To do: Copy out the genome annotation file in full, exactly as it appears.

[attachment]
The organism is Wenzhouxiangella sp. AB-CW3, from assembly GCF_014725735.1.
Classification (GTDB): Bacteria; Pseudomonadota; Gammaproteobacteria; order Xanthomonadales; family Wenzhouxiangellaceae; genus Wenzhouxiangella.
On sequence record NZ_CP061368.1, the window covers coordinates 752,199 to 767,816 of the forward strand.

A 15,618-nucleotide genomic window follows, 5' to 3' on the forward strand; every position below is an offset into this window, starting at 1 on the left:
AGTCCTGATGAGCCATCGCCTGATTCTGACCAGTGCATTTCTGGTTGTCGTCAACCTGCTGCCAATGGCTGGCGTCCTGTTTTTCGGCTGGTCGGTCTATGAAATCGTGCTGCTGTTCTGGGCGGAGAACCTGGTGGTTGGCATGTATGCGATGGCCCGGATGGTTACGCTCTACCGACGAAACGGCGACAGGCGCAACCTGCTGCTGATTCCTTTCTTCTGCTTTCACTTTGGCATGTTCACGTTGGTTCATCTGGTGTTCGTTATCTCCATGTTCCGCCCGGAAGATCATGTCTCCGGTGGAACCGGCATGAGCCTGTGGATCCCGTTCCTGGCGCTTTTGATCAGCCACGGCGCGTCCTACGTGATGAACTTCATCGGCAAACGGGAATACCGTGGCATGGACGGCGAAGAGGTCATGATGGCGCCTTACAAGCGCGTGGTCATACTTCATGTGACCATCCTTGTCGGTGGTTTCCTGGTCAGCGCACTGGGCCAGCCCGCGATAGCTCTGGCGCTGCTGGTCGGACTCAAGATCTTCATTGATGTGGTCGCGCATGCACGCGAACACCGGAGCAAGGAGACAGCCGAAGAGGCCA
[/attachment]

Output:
The organism is Wenzhouxiangella sp. AB-CW3, from assembly GCF_014725735.1.
Classification (GTDB): Bacteria; Pseudomonadota; Gammaproteobacteria; order Xanthomonadales; family Wenzhouxiangellaceae; genus Wenzhouxiangella.
On sequence record NZ_CP061368.1, the window covers coordinates 752,199 to 767,816 of the forward strand.

A 15,618-nucleotide genomic window follows, 5' to 3' on the forward strand; every position below is an offset into this window, starting at 1 on the left:
AGTCCTGATGAGCCATCGCCTGATTCTGACCAGTGCATTTCTGGTTGTCGTCAACCTGCTGCCAATGGCTGGCGTCCTGTTTTTCGGCTGGTCGGTCTATGAAATCGTGCTGCTGTTCTGGGCGGAGAACCTGGTGGTTGGCATGTATGCGATGGCCCGGATGGTTACGCTCTACCGACGAAACGGCGACAGGCGCAACCTGCTGCTGATTCCTTTCTTCTGCTTTCACTTTGGCATGTTCACGTTGGTTCATCTGGTGTTCGTTATCTCCATGTTCCGCCCGGAAGATCATGTCTCCGGTGGAACCGGCATGAGCCTGTGGATCCCGTTCCTGGCGCTTTTGATCAGCCACGGCGCGTCCTACGTGATGAACTTCATCGGCAAACGGGAATACCGTGGCATGGACGGCGAAGAGGTCATGATGGCGCCTTACAAGCGCGTGGTCATACTTCATGTGACCATCCTTGTCGGTGGTTTCCTGGTCAGCGCACTGGGCCAGCCCGCGATAGCTCTGGCGCTGCTGGTCGGACTCAAGATCTTCATTGATGTGGTCGCGCATGCACGCGAACACCGGAGCAAGGAGACAGCCGAAGAGGCCA